Virginia hospitals crying for more Medicaid


‘FREE MONEY’: Gov. Terry McAuliffe met with Dr. Patrick Neustatter and staff in the Lloyd F. Moss Free Clinic at Mary Washington Hospital in Fredericksburg last week.

By Kenric Ward | Virginia Bureau

FREDERICKSBURG, Va. — Virginia hospitals are behaving like hypochondriacs jonzing for a stronger Medicaid fix.

While warning of financial doom if the state fails to expand the indigent-care system, hospitals’ revenue and hefty six-figure executive compensation packages point to healthy bottom lines.

The 2013 Virginia Health Information report shows solid operating margins at a majority of hospitals. For example:

  • Augusta Health in Fishersville, 23.28 percent.
  • Martha Jefferson in Charlottesville, 10.57 percent.
  • Rockingham Memorial Hospital in Harrisonburg, 7.69 percent.
  • UVA Medical Center, 7.43 percent.

Augusta has since placed its margin is between 8.5 percent and 13.5 percent. All four facilities are “not for profit.”

A Washington Post editorial Sunday declared that Fredericksburg-based University of Mary Washington Healthcare is in dire straits:

“It lost $30 million over the past two years and, having borrowed heavily to finance an expansion, is burdened by debt. Its $185 million in reserves represents less than half a year’s operating capital.”

Echoing Gov. Terry McAuliffe and fellow Democrats in the General Assembly, the Post prescribed Medicaid expansion as the cure.

“(Expansion) would give the state an enormous economic lift, generate thousands of jobs and provide health-care coverage to at least 250,000 Virginians. In the process, it would sustain hospitals whose financial health depends on unlocking federal funding,” the Post opined.

A local Republican leader mocked the hospitals’ Medicaid campaign as corporate “rent-seeking” from the public purse.

“I really don’t think a system that can afford to lavish bonuses and nearly seven-figure salaries on its senior executives is in any danger of bankruptcy, or of having to cut back drastically on the services they offer,” said Steve Albertson, GOP chairman in neighboring Stafford County, referring to UMW Healthcare.

“The fact is that hospitals, and lots of other large corporations, often carry debt strategically, often manage balance sheets strategically, and can be in excellent financial health even while posting an operating loss,” Albertson, a lawyer, told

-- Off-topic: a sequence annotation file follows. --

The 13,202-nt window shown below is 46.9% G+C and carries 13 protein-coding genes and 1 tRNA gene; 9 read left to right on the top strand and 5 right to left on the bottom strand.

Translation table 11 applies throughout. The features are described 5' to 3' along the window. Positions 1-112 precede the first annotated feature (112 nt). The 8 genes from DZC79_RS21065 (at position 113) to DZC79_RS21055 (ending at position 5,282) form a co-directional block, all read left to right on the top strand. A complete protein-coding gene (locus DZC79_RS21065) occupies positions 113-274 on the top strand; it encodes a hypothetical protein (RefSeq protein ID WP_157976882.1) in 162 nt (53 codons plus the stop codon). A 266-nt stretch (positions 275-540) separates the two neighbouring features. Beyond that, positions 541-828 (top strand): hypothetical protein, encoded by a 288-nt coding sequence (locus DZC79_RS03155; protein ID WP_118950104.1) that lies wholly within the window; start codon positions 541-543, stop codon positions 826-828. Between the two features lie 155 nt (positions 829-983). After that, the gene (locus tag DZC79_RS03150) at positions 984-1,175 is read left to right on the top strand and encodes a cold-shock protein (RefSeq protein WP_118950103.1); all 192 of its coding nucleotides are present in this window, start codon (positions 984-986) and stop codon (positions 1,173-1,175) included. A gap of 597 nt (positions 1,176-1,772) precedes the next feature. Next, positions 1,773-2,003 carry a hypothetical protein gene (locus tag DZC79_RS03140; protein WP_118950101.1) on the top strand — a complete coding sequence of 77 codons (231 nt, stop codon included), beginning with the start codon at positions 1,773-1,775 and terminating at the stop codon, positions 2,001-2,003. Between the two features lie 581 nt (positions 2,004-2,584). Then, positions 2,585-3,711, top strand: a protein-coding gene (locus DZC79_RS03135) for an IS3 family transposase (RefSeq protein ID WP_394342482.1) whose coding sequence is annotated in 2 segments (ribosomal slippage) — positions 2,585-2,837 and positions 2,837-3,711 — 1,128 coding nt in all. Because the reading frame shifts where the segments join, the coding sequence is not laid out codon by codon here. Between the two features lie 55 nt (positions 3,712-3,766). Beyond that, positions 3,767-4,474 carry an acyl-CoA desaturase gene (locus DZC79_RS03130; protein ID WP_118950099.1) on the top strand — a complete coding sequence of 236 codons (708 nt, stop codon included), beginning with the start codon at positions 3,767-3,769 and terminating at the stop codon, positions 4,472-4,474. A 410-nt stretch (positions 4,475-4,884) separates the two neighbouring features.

A tax document obtained by Watchdog revealed that the Virginia Hospital and Healthcare Association paid its president, Laurens Sartoris, $553,082 in 2011. The industry lobbying group’s top three executives earned more than $1 million combined that year, the latest year for which data is available.

House Republicans — led by Speaker Bill Howell, R-Falmouth, and state Delegate Steve Landes, R-Verona — see no need for Virginia to rush into Medicaid expansion when Washington continues to delay Obamacare rules.

The president has extended Medicaid reimbursement formulas through October 2015, meaning no reductions in indigent-care funding to hospitals for at least 18 months.

ALL BUSINESS: Nicole Riley, head of the Virginia branch of the National Federation of Independent Business, says her 5,500 member companies have no confidence that Washington will make good on its healthcare promises.

“The whole reason we’re having this discussion is that (Medicaid expansion) is a key part of Obamacare,” said Nicole Riley, president of Virginia’s 5,500-member National Federation of Independent Businesses.

“Our members have no faith that the federal government will make good on its promises,” she said. NFIB wants a top-to-bottom audit of state Medicaid.

“Instead of advocating a massive increase in an entitlement program, it is time for hospitals to re-evaluate their dependence on federal dollars. They should look from within for ways to cut costs,” said Craig DiSesa, director of legislation at the conservative Middle Resolution PAC.

A recent study found that up to 39 percent of health-care spending could be eliminated without harming consumers or reducing quality of care at hospitals.

Looking to the Medicaid-budget special session that starts Monday in Richmond, Albertson suggested, “It would be nice to see some language that reduces hospital payments by an amount similar to any compensation paid to their executives for lobbying or political activity.”

Kathryn Watson contributed to this report.

Kenric Ward is chief of’s Virginia Bureau. Contact him at or at (571) 319-9824. @Kenricward

The post Virginia hospitals crying for more Medicaid appeared first on